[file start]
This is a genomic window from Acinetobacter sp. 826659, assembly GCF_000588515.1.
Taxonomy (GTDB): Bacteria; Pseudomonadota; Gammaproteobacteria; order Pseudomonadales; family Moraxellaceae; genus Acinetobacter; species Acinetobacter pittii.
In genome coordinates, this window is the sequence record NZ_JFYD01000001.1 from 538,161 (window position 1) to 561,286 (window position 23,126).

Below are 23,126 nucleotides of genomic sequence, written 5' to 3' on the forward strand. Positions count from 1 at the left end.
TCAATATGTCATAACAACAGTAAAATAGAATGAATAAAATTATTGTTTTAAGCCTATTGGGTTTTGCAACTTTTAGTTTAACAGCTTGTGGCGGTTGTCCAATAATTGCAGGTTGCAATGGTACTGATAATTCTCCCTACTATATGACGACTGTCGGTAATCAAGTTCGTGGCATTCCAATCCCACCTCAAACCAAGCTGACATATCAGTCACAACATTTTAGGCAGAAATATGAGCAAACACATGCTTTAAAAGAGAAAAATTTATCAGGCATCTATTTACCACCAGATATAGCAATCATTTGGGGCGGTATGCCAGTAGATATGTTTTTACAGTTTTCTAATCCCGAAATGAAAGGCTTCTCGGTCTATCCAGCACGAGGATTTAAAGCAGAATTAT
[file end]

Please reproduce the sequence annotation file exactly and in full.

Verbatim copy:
This is a genomic window from Acinetobacter sp. 826659, assembly GCF_000588515.1.
Taxonomy (GTDB): Bacteria; Pseudomonadota; Gammaproteobacteria; order Pseudomonadales; family Moraxellaceae; genus Acinetobacter; species Acinetobacter pittii.
In genome coordinates, this window is the sequence record NZ_JFYD01000001.1 from 538,161 (window position 1) to 561,286 (window position 23,126).

Below are 23,126 nucleotides of genomic sequence, written 5' to 3' on the forward strand. Positions count from 1 at the left end.
TCAATATGTCATAACAACAGTAAAATAGAATGAATAAAATTATTGTTTTAAGCCTATTGGGTTTTGCAACTTTTAGTTTAACAGCTTGTGGCGGTTGTCCAATAATTGCAGGTTGCAATGGTACTGATAATTCTCCCTACTATATGACGACTGTCGGTAATCAAGTTCGTGGCATTCCAATCCCACCTCAAACCAAGCTGACATATCAGTCACAACATTTTAGGCAGAAATATGAGCAAACACATGCTTTAAAAGAGAAAAATTTATCAGGCATCTATTTACCACCAGATATAGCAATCATTTGGGGCGGTATGCCAGTAGATATGTTTTTACAGTTTTCTAATCCCGAAATGAAAGGCTTCTCGGTCTATCCAGCACGAGGATTTAAAGCAGAATTAT